Updated: July 28, 2013 at 7:27 am
Volunteers poured into the El Paso County Democratic Party headquarters Saturday morning in Colorado Springs, ready to spend the day knocking on doors and urging voters to keep Senate President John Morse in office with a "no" vote in the Sept. 10 recall election.
"We knock on doors every day. We make phone calls every day," Morse, D-Colorado Springs, said. "I wish the accusations were true, that Michael Bloomberg were going to spend billions of dollars defending John Morse. So far this has just been much more of a grassroots thing."
Bloomberg, the New York Mayor behind Mayor's Against Illegal Guns, has become as much a figure in the pending recall election as Morse himself.
Those trying to unseat the Senate president over gun legislation he sponsored during the 2013 legislative session use Bloomberg's name as a four-letter profanity in almost every interview, accusing Morse of being a puppet in a political scheme to slowly eat away at Second Amendment rights.
For Morse, last session's legislation wasn't a response to political outsiders, but to the Aurora movie theatre shooting in July that killed 12 Coloradans. The mass shooting in Newtown, Conn., that killed 20 children and six adults added to the momentum.
"It just dumbfounds me that people are like 'I'm so sorry it happened but I'm not going to do a thing to make sure it doesn't happen again,' " he said. "I hear you. I listened, but I disagree."
Morse was a vocal supporter of a new ban on magazines that hold more than 15 rounds of ammunition - both mass shootings involved high-capacity magazines - and a new requirement for background checks on all gun sales, even those between private individuals.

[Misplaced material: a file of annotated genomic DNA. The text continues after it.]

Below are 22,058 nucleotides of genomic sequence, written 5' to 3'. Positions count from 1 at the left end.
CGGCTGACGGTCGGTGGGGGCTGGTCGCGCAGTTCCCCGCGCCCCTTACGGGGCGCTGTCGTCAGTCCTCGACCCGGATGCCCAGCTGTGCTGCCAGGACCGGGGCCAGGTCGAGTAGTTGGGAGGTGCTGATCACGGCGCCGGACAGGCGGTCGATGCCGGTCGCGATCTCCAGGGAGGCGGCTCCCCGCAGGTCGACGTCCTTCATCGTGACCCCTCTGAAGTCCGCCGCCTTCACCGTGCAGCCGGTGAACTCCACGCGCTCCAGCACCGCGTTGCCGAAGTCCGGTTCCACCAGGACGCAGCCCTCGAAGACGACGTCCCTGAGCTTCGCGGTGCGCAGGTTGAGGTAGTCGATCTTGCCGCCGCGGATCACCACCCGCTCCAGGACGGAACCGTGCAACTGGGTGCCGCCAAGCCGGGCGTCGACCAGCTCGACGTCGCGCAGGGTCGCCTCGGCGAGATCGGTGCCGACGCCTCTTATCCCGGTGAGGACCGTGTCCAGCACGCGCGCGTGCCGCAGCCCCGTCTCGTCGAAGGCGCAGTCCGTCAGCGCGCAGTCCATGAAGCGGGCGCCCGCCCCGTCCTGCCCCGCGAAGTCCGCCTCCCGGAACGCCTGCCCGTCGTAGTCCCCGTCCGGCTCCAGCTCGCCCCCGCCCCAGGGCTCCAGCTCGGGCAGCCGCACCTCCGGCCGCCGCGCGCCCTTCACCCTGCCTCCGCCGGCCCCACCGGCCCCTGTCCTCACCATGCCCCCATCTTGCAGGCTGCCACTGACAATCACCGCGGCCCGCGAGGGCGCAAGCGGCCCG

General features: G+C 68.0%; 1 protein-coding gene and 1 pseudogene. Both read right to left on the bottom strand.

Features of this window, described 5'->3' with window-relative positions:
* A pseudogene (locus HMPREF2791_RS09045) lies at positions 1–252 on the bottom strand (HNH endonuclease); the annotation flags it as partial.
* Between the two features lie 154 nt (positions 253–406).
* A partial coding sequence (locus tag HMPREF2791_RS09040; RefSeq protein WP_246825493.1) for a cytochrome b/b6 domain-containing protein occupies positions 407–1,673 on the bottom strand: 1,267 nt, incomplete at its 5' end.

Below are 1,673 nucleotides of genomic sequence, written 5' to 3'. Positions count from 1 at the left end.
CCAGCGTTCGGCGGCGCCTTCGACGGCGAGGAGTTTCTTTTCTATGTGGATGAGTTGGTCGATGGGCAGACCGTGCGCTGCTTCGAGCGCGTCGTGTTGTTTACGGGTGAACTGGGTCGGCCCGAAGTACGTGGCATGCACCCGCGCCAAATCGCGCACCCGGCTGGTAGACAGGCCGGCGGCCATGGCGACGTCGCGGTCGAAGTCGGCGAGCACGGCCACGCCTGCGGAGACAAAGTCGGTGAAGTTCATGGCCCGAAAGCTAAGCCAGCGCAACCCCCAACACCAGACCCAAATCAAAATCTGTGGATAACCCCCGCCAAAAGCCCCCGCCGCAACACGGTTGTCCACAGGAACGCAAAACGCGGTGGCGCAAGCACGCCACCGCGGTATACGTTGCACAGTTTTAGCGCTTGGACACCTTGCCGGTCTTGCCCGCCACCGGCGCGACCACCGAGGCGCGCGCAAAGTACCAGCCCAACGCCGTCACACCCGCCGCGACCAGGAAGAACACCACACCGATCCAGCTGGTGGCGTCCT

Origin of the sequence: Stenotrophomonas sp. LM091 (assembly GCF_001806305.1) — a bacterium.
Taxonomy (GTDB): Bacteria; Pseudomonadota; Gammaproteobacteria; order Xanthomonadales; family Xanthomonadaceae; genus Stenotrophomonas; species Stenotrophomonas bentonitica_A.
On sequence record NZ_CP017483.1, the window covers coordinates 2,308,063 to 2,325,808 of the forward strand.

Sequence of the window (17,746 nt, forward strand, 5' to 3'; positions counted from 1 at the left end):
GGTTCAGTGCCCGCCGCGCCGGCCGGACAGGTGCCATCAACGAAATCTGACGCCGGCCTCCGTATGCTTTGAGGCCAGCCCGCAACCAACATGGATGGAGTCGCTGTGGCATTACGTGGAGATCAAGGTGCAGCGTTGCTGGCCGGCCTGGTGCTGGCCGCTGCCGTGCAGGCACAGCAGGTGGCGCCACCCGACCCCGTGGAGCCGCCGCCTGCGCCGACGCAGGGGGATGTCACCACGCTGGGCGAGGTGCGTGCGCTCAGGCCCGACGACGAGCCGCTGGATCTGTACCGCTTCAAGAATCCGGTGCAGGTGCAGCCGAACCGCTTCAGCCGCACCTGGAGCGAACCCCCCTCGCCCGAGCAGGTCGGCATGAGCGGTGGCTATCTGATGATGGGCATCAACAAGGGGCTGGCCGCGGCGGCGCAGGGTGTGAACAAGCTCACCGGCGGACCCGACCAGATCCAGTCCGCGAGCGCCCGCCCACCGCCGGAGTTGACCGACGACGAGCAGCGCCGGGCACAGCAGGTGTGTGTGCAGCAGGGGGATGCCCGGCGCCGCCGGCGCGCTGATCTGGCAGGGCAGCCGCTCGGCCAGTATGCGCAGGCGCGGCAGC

For the Basic Freedom Defense Fund, a non-profit established in February to help recall four Democratic lawmakers who voted for those bills, the issue with Morse goes beyond the gun legislation.
They've taken to attacking his leadership style, which at times is loud and pushy. As a politician he notes that he withdrew his own gun legislation even when he had enough votes in the Senate to pass the bill. The legislation would have held the owners, manufactures and sellers of military-style assault weapons liable for damages caused by the guns. Morse killed the bill after losing key votes to pass it through the Senate.
But the accusation he changed the Senate rules to stifle public debate is simply not true Morse said. There were hours of public testimony accepted at the Capitol on the gun legislation. Not everyone who signed up was able to speak, but both those for the laws and against the laws received the same amount of time.
For most legislation public comment is not time-limited, but Morse said there is precedent for limiting the time on controversial issues that could go all night.
Morse might have been humbled a bit by the more than 10,000 signatures that were collected in his district to force the recall election. Morse received just over 13,000 votes when he won in 2010. He assumes the recall election will be far from a cake walk.
"It's tricky," Morse said. "The reality is that the passion on the other side is fever-pitched and so on my side I have to motivate people in the middle end of summer around Labor Day to cast ballots in an election that they didn't see coming and that many of them still don't know is happening."
For Morse it is an issue campaign of urging voters to vote 'no' in the election, but former city council member Bernie Herpin, a Republican, will appear on the ballot. Voters who vote yes to recall Morse, will then have the option of selecting Herpin as his replacement.
But Morse is riding the wave of a well-oiled Democratic machine that got him elected in 2006 and again in 2010 from one of the toughest districts in the state.
"We hadn't had a Democrat county-level office holder in El Paso County since 1986," Morse said. "That's how Republican this area is."
Still Morse says he was able to win his seat by however narrow a margin (340 votes) in 2010 during the tidal wave of Republican victories across the state and nation.
"They should have cleaned my clock," Morse said. "But they didn't."
Already his committee, A Whole lot of People for John Morse, has raised $160,865 toward the campaign to keep him in office. Much of the money has come from big donors (some from out-of-state) whose identities are withheld. Morse's opponents are using the same strategy.
Morse is unapologetic about accepting the out-of-state donations.
"You're trying to undo the way we do government in Colorado," he said. "We're going to fight to the very end."